The application form “covers things like what grades you got and what legal and non-legal work experience you've done, but also includes questions designed to get an insight into your personality and why you're applying to us,” HR manager Alix Balfe-Skinner explains. “Write clearly and concisely, and don't just regurgitate our website because we hear it all repeatedly.” Typically, candidates need a minimum of a 2:1 and ABB at A-level, though “there's no hard and fast rule and everyone will be considered. We particularly like to hear from people who have outside interests beyond law and for those looking at law as a second career.” That said, the firm is “looking for people to have both legal and non-legal work experience, so they have real-world experience but also have gone out and learned exactly what they want to do.”
After submitting your online application the firm shortlists applicants to complete an online assessment which combines neuroscience, AI and game technology. Following this around 80 applicants are invited to an assessment day in February. Each day involves group and individual tasks as well as a short interview, and you will also get the opportunity to network with trainees and lawyers over lunch. The date of the assessment days are available on the firm's website here.
Vacation scheme and interviews
Around 20 places are up for grabs on the firm’s vacation scheme in total. Those who participate spend one week in Cambridge and one in London. “Vacation schemers spend a week each in two teams, and in both they're given the opportunity to get involved in client meetings, complete some research and do some drafting,” Alix Balfe-Skinner tells us. "There are also practice area talks, so participants get the chance to understand the business.” Vacation schemers also have the chance to participate in a Q&A with someone on the management board, usually the managing partner or CEO. There are a couple of social activities too. “One night we had pizza in the office, and then another night we went for drinks after work.”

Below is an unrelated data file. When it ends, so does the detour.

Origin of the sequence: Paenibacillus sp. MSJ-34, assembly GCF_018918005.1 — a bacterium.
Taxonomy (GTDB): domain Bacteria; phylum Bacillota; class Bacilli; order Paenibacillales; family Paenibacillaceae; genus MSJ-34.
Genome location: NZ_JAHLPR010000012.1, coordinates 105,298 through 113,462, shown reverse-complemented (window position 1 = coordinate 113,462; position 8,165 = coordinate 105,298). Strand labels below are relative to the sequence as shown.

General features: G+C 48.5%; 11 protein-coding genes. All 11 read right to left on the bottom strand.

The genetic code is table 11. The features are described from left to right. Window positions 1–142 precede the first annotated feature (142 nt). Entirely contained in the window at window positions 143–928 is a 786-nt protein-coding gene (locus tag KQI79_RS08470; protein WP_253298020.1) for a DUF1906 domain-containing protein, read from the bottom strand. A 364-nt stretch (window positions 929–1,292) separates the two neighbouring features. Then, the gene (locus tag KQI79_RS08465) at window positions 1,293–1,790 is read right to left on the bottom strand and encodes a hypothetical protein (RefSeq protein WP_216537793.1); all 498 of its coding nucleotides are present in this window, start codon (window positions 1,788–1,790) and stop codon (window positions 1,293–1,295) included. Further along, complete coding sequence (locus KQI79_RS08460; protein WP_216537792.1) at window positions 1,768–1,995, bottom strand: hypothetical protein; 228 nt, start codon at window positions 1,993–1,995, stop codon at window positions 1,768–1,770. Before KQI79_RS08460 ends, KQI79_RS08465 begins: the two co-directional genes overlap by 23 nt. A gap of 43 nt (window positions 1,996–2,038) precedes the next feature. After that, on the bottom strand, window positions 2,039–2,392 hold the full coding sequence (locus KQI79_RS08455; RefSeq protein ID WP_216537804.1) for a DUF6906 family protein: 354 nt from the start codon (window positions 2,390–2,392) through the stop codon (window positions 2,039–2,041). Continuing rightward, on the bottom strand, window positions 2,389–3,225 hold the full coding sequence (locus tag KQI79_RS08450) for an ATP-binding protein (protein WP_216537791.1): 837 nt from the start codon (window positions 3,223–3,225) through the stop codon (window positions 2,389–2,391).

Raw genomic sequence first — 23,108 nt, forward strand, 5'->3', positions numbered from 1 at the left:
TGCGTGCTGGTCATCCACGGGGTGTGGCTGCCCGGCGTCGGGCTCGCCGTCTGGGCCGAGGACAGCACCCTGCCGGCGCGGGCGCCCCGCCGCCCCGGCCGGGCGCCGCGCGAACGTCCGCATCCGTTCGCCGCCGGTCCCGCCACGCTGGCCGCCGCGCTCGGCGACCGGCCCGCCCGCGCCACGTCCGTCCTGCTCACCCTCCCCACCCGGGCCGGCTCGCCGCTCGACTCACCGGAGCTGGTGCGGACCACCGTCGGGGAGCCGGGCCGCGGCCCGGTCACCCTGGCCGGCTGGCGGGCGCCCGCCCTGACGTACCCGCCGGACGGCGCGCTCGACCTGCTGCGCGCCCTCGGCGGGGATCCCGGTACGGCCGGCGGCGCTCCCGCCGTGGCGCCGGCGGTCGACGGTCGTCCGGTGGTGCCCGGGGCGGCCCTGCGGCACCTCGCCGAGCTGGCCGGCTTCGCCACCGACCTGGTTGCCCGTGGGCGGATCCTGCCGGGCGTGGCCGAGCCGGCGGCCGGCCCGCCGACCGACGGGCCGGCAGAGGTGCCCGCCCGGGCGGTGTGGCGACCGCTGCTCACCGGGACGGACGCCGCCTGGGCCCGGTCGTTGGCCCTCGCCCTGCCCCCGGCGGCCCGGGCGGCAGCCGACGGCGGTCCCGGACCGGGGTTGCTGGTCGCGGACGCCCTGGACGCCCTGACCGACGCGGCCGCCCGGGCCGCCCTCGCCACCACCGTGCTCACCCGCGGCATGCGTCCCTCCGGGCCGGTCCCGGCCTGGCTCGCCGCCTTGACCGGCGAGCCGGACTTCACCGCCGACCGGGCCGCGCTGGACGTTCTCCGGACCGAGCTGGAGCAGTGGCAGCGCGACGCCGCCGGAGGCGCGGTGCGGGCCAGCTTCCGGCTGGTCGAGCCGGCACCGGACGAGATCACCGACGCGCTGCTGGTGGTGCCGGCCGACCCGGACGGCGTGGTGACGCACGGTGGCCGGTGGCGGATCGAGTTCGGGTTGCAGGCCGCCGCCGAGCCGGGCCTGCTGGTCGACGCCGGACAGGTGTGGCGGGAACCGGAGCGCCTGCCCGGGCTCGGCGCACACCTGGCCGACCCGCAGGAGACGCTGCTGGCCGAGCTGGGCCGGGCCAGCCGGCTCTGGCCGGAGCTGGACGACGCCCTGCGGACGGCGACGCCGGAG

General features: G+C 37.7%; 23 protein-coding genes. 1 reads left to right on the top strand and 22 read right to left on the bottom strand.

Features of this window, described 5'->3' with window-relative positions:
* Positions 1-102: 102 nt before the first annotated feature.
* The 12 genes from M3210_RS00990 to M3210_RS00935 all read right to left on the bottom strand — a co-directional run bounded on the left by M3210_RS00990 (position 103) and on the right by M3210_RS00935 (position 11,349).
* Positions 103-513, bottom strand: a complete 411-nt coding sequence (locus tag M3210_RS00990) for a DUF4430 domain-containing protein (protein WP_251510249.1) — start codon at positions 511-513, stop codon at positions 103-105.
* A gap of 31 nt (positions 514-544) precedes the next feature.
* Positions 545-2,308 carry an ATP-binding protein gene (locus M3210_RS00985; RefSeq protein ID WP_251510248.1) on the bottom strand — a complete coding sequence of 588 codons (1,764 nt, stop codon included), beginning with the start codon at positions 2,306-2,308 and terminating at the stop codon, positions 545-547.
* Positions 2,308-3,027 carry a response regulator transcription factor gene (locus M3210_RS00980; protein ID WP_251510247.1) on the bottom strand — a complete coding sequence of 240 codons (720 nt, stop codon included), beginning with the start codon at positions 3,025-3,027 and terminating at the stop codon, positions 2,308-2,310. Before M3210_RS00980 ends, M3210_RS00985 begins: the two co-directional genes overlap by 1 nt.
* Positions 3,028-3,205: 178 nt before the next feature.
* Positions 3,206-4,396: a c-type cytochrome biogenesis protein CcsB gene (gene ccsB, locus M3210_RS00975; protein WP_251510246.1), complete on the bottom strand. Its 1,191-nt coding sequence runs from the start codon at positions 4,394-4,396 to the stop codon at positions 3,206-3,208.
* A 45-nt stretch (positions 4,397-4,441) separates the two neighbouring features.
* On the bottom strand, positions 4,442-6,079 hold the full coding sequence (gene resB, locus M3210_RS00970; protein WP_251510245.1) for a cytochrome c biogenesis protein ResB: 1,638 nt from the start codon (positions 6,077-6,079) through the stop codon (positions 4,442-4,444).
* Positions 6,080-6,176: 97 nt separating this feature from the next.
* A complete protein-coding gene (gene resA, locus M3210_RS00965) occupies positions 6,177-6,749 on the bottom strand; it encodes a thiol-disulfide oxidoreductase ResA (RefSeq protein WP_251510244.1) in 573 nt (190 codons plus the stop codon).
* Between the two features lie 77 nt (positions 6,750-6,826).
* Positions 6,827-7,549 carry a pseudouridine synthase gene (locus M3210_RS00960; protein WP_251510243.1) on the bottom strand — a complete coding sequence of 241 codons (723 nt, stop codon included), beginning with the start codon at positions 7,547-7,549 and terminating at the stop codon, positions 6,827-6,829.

During the vacation scheme, candidates complete the final stage of the application process – a second interview. Training contract offers are then made.
Trainee life in the commercial disputes and entrepreneurial wealth seats
Entrepreneurial wealth lawyers work with high net worth individuals, such as technology entrepreneurs, business owners and those going through family law matters involving their marriages and/or children. Trainees take on both family and private wealth work, as this helpful source explained: “Private wealth covers things like trusts and estates, probate, wills and working closely with tax advisers. With family, you are working on divorces and child arrangements – it can be more emotionally taxing.” Trainees often attended court in this seat, with one flagging going to a final hearing as a particular highlight. Cases can have international dimensions, as this interviewee revealed: “One case was over whether a French prenup should be honoured in the UK.” At court, trainees often took notes on the proceedings, while outside they enjoyed “lots of liaising with clients and barristers.” Due to the nature of the work, client names within the department are not publishable.